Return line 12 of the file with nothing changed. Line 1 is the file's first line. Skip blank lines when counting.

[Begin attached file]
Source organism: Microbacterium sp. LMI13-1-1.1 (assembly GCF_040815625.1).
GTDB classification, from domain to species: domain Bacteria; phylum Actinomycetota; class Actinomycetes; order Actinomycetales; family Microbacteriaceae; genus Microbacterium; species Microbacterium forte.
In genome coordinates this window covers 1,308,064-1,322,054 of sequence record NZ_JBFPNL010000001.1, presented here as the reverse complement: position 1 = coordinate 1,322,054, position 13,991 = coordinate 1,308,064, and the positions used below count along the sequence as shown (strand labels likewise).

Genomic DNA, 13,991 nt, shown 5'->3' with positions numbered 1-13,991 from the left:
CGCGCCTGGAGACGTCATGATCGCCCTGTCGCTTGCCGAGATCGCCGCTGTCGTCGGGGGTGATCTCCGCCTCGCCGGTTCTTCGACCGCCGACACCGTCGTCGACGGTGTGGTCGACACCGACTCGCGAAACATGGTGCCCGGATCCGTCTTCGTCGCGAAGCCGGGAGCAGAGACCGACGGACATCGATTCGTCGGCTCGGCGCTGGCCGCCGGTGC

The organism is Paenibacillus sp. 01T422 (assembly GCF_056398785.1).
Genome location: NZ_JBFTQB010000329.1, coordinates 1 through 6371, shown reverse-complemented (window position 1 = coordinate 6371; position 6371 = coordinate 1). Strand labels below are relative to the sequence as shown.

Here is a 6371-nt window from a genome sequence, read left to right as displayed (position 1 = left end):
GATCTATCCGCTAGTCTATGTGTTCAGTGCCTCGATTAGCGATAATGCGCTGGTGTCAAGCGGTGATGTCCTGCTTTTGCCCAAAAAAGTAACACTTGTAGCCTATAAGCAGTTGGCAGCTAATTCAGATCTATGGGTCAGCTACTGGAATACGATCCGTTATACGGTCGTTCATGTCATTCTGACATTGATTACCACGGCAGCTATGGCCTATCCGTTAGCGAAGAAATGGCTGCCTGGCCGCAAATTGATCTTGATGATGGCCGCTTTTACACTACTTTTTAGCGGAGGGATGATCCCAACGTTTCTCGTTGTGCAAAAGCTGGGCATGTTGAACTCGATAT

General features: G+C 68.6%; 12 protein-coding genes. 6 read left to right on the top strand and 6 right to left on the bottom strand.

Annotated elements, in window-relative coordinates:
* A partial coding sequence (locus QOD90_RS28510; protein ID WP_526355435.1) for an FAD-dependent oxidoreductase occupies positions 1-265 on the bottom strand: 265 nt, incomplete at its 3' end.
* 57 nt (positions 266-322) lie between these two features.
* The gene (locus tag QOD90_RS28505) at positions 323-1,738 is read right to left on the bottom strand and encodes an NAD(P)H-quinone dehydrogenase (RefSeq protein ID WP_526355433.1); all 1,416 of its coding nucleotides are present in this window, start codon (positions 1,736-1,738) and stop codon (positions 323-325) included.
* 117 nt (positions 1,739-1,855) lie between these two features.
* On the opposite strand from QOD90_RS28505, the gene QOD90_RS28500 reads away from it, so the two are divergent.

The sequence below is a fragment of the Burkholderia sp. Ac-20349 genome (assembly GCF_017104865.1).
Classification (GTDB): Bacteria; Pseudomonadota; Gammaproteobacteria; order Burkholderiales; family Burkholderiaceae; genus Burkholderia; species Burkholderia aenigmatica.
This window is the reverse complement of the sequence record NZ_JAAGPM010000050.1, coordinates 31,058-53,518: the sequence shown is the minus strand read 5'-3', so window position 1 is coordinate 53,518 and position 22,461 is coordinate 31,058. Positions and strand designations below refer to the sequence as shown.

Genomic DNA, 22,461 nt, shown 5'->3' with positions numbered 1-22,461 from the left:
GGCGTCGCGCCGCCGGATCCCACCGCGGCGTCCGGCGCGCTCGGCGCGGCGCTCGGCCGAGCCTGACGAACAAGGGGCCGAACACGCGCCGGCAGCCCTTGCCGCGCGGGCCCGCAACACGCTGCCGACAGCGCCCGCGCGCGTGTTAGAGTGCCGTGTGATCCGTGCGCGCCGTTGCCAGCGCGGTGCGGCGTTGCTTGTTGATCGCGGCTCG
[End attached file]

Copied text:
* A partial coding sequence (locus QOD90_RS28510; protein ID WP_526355435.1) for an FAD-dependent oxidoreductase occupies positions 1-265 on the bottom strand: 265 nt, incomplete at its 3' end.